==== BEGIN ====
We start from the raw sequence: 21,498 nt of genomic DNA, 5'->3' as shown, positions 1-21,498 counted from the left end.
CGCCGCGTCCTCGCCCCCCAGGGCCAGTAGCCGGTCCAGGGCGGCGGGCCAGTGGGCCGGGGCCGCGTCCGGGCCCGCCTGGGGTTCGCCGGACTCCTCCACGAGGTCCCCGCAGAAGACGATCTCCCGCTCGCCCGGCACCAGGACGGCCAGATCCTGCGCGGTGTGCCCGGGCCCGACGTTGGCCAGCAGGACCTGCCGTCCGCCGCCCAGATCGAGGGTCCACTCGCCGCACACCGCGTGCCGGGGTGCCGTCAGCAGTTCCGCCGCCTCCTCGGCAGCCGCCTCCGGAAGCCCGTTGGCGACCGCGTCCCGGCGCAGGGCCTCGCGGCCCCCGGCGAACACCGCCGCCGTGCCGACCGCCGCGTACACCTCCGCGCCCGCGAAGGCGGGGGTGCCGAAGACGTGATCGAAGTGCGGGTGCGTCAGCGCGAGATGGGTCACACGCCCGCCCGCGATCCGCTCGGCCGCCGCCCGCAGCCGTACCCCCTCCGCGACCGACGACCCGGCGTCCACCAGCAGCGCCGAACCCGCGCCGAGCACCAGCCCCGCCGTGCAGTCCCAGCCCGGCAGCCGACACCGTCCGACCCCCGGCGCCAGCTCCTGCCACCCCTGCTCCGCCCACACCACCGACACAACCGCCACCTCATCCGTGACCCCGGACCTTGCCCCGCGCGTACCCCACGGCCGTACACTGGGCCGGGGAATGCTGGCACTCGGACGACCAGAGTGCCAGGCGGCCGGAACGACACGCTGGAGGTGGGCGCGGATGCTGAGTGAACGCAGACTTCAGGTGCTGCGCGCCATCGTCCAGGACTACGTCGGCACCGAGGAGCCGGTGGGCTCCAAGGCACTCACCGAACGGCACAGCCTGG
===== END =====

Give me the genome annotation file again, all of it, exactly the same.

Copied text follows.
We start from the raw sequence: 21,498 nt of genomic DNA, 5'->3' as shown, positions 1-21,498 counted from the left end.
CGCCGCGTCCTCGCCCCCCAGGGCCAGTAGCCGGTCCAGGGCGGCGGGCCAGTGGGCCGGGGCCGCGTCCGGGCCCGCCTGGGGTTCGCCGGACTCCTCCACGAGGTCCCCGCAGAAGACGATCTCCCGCTCGCCCGGCACCAGGACGGCCAGATCCTGCGCGGTGTGCCCGGGCCCGACGTTGGCCAGCAGGACCTGCCGTCCGCCGCCCAGATCGAGGGTCCACTCGCCGCACACCGCGTGCCGGGGTGCCGTCAGCAGTTCCGCCGCCTCCTCGGCAGCCGCCTCCGGAAGCCCGTTGGCGACCGCGTCCCGGCGCAGGGCCTCGCGGCCCCCGGCGAACACCGCCGCCGTGCCGACCGCCGCGTACACCTCCGCGCCCGCGAAGGCGGGGGTGCCGAAGACGTGATCGAAGTGCGGGTGCGTCAGCGCGAGATGGGTCACACGCCCGCCCGCGATCCGCTCGGCCGCCGCCCGCAGCCGTACCCCCTCCGCGACCGACGACCCGGCGTCCACCAGCAGCGCCGAACCCGCGCCGAGCACCAGCCCCGCCGTGCAGTCCCAGCCCGGCAGCCGACACCGTCCGACCCCCGGCGCCAGCTCCTGCCACCCCTGCTCCGCCCACACCACCGACACAACCGCCACCTCATCCGTGACCCCGGACCTTGCCCCGCGCGTACCCCACGGCCGTACACTGGGCCGGGGAATGCTGGCACTCGGACGACCAGAGTGCCAGGCGGCCGGAACGACACGCTGGAGGTGGGCGCGGATGCTGAGTGAACGCAGACTTCAGGTGCTGCGCGCCATCGTCCAGGACTACGTCGGCACCGAGGAGCCGGTGGGCTCCAAGGCACTCACCGAACGGCACAGCCTGG